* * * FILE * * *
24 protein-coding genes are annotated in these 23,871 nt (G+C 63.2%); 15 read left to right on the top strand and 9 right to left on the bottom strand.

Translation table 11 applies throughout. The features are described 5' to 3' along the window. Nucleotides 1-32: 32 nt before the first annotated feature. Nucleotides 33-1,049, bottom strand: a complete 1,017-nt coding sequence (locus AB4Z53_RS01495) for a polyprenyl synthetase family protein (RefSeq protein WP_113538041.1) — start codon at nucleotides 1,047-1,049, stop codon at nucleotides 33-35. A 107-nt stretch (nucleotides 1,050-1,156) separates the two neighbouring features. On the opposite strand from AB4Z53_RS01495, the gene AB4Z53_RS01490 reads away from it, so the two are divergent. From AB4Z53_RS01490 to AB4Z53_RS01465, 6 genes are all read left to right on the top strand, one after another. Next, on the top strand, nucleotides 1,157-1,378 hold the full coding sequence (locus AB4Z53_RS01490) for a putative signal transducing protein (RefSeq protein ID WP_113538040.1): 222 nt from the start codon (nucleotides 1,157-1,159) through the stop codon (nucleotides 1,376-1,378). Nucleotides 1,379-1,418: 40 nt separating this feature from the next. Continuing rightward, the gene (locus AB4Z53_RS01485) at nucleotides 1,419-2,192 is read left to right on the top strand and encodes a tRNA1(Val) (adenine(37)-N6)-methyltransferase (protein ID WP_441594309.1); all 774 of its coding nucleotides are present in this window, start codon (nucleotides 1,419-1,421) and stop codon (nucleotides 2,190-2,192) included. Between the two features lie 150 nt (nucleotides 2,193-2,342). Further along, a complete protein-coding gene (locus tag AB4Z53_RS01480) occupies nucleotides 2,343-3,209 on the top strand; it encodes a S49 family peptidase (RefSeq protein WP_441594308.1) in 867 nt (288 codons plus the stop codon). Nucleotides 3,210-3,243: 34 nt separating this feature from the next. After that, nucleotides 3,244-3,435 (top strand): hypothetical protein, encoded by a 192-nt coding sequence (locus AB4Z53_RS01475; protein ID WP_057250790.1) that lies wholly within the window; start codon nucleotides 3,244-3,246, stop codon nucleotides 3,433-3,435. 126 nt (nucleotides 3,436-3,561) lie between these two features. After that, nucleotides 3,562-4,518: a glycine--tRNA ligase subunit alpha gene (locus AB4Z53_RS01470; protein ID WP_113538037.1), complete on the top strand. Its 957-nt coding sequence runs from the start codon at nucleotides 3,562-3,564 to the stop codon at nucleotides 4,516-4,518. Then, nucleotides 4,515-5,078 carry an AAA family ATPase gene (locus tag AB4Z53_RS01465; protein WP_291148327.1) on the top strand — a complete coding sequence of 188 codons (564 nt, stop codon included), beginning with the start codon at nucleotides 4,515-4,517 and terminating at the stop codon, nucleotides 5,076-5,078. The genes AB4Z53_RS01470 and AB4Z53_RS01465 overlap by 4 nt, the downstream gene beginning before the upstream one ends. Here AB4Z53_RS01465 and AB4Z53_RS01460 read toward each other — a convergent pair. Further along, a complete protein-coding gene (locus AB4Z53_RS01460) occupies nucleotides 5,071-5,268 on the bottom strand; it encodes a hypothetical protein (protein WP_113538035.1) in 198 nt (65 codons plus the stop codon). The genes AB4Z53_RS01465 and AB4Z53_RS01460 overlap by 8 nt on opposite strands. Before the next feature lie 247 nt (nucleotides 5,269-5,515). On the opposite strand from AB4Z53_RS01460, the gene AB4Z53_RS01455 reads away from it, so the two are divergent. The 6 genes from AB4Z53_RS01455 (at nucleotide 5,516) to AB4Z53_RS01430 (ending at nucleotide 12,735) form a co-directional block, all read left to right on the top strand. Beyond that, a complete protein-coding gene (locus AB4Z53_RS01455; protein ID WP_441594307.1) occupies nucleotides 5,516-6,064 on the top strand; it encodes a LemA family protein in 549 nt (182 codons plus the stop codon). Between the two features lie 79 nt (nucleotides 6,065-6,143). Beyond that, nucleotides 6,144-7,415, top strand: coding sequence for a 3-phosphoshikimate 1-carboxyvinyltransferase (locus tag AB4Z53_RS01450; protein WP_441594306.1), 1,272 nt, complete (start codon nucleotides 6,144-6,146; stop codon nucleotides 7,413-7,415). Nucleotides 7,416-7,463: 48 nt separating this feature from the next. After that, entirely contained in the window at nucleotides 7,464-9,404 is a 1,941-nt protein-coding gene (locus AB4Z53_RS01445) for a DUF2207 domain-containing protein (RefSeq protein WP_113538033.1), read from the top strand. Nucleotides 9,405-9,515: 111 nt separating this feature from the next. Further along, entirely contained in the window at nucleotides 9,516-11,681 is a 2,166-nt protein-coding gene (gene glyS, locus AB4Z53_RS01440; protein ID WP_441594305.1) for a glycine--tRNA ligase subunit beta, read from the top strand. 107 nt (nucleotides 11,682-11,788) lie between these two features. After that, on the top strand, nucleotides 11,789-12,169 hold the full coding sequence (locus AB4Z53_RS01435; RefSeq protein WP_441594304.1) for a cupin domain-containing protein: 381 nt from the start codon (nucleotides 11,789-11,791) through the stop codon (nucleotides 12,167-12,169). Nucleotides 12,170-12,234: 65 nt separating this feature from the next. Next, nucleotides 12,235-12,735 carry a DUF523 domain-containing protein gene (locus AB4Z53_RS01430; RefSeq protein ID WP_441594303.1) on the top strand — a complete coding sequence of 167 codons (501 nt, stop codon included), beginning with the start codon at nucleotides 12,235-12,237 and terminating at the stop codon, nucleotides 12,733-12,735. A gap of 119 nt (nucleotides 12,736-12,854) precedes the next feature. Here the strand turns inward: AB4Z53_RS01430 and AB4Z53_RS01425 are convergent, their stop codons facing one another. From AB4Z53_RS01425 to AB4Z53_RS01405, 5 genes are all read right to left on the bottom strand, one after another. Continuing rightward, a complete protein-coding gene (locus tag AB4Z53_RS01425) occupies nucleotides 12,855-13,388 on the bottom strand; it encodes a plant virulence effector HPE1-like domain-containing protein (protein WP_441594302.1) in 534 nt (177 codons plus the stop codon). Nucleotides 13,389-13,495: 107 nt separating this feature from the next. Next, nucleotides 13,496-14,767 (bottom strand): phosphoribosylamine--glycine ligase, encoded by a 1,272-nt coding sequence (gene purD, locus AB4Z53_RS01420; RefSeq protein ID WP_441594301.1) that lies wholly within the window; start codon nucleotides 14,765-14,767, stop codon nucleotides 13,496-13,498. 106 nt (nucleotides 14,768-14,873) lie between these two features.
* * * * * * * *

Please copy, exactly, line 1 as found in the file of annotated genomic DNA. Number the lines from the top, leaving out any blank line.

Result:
24 protein-coding genes are annotated in these 23,871 nt (G+C 63.2%); 15 read left to right on the top strand and 9 right to left on the bottom strand.